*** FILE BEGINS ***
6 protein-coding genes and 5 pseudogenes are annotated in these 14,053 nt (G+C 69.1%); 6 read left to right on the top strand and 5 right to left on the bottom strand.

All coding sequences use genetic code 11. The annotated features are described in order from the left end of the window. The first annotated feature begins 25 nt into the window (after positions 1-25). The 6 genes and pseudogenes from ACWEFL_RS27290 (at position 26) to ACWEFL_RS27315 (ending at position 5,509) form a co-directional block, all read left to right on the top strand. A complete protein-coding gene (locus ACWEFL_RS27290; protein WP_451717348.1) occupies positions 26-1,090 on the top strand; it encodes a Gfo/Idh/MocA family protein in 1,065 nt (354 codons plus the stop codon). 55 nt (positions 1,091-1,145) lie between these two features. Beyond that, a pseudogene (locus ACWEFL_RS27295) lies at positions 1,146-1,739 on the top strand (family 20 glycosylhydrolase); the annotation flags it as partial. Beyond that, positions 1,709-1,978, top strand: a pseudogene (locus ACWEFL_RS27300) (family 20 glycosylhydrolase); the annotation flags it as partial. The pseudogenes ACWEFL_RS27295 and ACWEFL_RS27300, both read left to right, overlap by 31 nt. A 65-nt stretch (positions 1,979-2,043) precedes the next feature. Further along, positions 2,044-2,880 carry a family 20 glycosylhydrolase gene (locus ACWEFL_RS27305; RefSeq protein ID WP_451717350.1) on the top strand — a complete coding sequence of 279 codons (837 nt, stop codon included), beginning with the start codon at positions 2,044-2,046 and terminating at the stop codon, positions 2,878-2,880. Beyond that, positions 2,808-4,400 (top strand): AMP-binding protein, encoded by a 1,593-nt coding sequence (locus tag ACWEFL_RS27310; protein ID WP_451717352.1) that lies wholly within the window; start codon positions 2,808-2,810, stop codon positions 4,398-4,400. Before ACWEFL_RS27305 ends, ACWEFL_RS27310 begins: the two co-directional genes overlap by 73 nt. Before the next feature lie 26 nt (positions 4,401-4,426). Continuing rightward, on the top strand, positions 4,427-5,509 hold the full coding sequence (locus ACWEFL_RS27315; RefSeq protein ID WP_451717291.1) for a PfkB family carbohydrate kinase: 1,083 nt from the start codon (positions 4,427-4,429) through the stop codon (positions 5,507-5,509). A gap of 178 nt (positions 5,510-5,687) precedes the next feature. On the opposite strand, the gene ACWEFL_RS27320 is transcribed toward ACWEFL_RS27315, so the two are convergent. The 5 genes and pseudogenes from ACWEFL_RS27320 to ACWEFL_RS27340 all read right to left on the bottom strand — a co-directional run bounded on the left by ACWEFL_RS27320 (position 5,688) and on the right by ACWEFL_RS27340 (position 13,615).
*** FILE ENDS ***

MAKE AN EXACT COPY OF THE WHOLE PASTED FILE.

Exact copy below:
6 protein-coding genes and 5 pseudogenes are annotated in these 14,053 nt (G+C 69.1%); 6 read left to right on the top strand and 5 right to left on the bottom strand.

All coding sequences use genetic code 11. The annotated features are described in order from the left end of the window. The first annotated feature begins 25 nt into the window (after positions 1-25). The 6 genes and pseudogenes from ACWEFL_RS27290 (at position 26) to ACWEFL_RS27315 (ending at position 5,509) form a co-directional block, all read left to right on the top strand. A complete protein-coding gene (locus ACWEFL_RS27290; protein WP_451717348.1) occupies positions 26-1,090 on the top strand; it encodes a Gfo/Idh/MocA family protein in 1,065 nt (354 codons plus the stop codon). 55 nt (positions 1,091-1,145) lie between these two features. Beyond that, a pseudogene (locus ACWEFL_RS27295) lies at positions 1,146-1,739 on the top strand (family 20 glycosylhydrolase); the annotation flags it as partial. Beyond that, positions 1,709-1,978, top strand: a pseudogene (locus ACWEFL_RS27300) (family 20 glycosylhydrolase); the annotation flags it as partial. The pseudogenes ACWEFL_RS27295 and ACWEFL_RS27300, both read left to right, overlap by 31 nt. A 65-nt stretch (positions 1,979-2,043) precedes the next feature. Further along, positions 2,044-2,880 carry a family 20 glycosylhydrolase gene (locus ACWEFL_RS27305; RefSeq protein ID WP_451717350.1) on the top strand — a complete coding sequence of 279 codons (837 nt, stop codon included), beginning with the start codon at positions 2,044-2,046 and terminating at the stop codon, positions 2,878-2,880. Beyond that, positions 2,808-4,400 (top strand): AMP-binding protein, encoded by a 1,593-nt coding sequence (locus tag ACWEFL_RS27310; protein ID WP_451717352.1) that lies wholly within the window; start codon positions 2,808-2,810, stop codon positions 4,398-4,400. Before ACWEFL_RS27305 ends, ACWEFL_RS27310 begins: the two co-directional genes overlap by 73 nt. Before the next feature lie 26 nt (positions 4,401-4,426). Continuing rightward, on the top strand, positions 4,427-5,509 hold the full coding sequence (locus ACWEFL_RS27315; RefSeq protein ID WP_451717291.1) for a PfkB family carbohydrate kinase: 1,083 nt from the start codon (positions 4,427-4,429) through the stop codon (positions 5,507-5,509). A gap of 178 nt (positions 5,510-5,687) precedes the next feature. On the opposite strand, the gene ACWEFL_RS27320 is transcribed toward ACWEFL_RS27315, so the two are convergent. The 5 genes and pseudogenes from ACWEFL_RS27320 to ACWEFL_RS27340 all read right to left on the bottom strand — a co-directional run bounded on the left by ACWEFL_RS27320 (position 5,688) and on the right by ACWEFL_RS27340 (position 13,615).